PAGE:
Tension headaches are often related to TMJ disorder, and may be characterized by dull aching pain, sore facial muscles, and tightness along the forehead. If improper jaw alignment is causing tension headaches, pain can be alleviated by undergoing non-surgical TMJ treatment. The nerves and muscles surrounding the TMJs can become overworked if jaw joints are not in proper position. As a result, tension headaches can come on suddenly and last for many hours.
Back pain is common, and it can be debilitating when extreme. Neuromuscular dentistry can improve both head and neck posture. Although neuromuscular dentistry may not resolve all back pain, realignment of the jaw can create a holistic symmetry throughout the body to reduce or alleviate back pain. When you visit us, the doctor will talk with you about your pain, determine whether TMJ disorder may be a factor, and recommend possible treatment.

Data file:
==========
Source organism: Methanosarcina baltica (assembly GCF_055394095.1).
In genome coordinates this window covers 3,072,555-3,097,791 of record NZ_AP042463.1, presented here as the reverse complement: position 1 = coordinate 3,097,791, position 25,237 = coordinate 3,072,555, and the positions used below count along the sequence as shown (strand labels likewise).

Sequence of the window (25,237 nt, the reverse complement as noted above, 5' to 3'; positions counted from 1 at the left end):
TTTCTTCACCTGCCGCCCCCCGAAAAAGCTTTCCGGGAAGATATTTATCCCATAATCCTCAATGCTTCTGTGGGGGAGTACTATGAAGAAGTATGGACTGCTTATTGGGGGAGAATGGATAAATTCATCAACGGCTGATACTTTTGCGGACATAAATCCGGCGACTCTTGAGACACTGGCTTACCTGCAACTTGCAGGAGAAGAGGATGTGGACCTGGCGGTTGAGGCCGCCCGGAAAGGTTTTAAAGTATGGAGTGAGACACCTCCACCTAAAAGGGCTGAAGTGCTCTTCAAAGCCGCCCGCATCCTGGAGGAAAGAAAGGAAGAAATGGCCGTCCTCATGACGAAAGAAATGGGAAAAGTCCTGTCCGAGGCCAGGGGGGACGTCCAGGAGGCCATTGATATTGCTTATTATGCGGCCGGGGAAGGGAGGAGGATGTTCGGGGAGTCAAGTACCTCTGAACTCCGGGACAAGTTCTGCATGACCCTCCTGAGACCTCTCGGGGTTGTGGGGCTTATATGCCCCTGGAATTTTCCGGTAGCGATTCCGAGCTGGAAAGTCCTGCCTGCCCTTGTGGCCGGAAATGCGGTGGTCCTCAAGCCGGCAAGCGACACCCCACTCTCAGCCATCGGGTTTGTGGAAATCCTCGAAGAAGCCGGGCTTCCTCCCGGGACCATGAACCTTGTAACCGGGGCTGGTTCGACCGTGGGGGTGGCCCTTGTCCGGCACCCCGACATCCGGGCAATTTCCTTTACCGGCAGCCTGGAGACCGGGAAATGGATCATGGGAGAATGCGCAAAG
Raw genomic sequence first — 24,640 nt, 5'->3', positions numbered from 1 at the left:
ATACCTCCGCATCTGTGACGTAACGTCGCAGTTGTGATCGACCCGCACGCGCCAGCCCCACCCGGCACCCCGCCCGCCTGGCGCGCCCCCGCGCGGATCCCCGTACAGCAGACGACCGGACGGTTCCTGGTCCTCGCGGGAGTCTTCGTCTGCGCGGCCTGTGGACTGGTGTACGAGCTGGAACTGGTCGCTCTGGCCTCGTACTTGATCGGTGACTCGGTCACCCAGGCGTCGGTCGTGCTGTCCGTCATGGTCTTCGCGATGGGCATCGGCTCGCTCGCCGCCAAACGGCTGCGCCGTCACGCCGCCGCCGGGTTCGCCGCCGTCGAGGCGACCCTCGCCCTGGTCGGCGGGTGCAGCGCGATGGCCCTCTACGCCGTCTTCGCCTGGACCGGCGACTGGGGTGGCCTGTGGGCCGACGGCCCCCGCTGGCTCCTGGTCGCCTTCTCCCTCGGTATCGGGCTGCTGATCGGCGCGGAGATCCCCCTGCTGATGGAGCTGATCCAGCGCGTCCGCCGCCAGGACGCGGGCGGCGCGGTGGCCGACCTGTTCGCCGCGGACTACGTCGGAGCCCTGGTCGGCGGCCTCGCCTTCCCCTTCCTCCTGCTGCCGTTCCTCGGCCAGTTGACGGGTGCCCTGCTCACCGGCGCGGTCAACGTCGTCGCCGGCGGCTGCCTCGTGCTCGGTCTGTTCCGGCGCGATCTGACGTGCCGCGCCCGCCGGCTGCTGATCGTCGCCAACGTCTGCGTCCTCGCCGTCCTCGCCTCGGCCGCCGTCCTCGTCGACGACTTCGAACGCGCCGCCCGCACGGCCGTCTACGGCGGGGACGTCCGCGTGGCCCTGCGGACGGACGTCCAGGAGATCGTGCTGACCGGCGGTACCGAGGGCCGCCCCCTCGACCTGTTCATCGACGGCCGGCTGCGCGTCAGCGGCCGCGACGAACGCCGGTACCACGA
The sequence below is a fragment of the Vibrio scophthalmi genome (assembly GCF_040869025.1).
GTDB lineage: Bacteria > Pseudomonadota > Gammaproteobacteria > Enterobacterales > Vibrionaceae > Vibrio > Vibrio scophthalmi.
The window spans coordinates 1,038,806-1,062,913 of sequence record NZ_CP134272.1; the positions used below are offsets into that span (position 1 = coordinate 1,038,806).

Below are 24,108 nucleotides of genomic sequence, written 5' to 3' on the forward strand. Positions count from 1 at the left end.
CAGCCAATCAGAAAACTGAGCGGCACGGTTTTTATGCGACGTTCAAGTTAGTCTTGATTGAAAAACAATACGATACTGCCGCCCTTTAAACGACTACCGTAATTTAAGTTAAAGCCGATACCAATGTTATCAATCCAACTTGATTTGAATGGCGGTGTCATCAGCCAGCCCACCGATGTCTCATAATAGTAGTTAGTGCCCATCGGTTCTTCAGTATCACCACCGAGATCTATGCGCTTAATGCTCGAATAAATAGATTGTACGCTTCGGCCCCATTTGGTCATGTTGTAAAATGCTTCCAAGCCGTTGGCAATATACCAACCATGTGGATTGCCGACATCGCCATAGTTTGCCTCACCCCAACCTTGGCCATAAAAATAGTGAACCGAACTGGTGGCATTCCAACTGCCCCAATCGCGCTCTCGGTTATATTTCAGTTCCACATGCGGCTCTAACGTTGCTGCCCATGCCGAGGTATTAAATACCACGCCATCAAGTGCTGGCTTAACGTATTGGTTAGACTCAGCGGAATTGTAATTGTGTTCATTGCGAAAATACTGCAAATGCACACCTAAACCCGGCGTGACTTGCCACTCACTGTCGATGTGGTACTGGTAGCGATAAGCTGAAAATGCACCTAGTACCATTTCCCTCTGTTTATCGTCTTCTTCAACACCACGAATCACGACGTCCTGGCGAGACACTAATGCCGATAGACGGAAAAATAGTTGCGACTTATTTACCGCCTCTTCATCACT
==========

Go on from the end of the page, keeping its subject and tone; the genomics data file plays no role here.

Pain and stiffness in the neck can limit your range of motion and mobility. In some cases, TMJ disorder pain presents as neck pain. During your appointment, we will evaluate your symptoms and TMJ joints, occlusion, and neck. If our evaluation indicates that TMJ disorder could be the cause of your discomfort, our neuromuscular treatment can alleviate neck pain and stiffness.
Shoulder pain can be caused by a variety of factors. In some cases, it is caused by jaw misalignment that can be corrected with neuromuscular dentistry treatment. When the temporomandibular joints are not in their proper positions, pain can radiate or affect surrounding areas. If we find that TMJ misalignment is an issue in your case, neuromuscular dentistry techniques can relieve shoulder and upper back pain.
DNA Appliance® and Epigenetic Orthodontics
The DNA Appliance® focuses on epigenetic orthodontics, which trigger genes that control tooth position, correcting and optimizing the relationship between the teeth, jaws, temporomandibular joints, and face. This appliance can correct occlusion and airway obstructions.
Sphenopalatine ganglion blocks, or SPG blocks, can dramatically reduce head and facial pain. SPG refers to a bundle of nerve cells located behind the nose. During treatment, a local anesthetic is used to numb the area. Although the technique was documented in the early 1900s, it has recently re-emerged as a minimally invasive treatment option with far-reaching effects. Patients suffering from headaches, TMJ disorder, and even migraines have found relief with SPG blocks.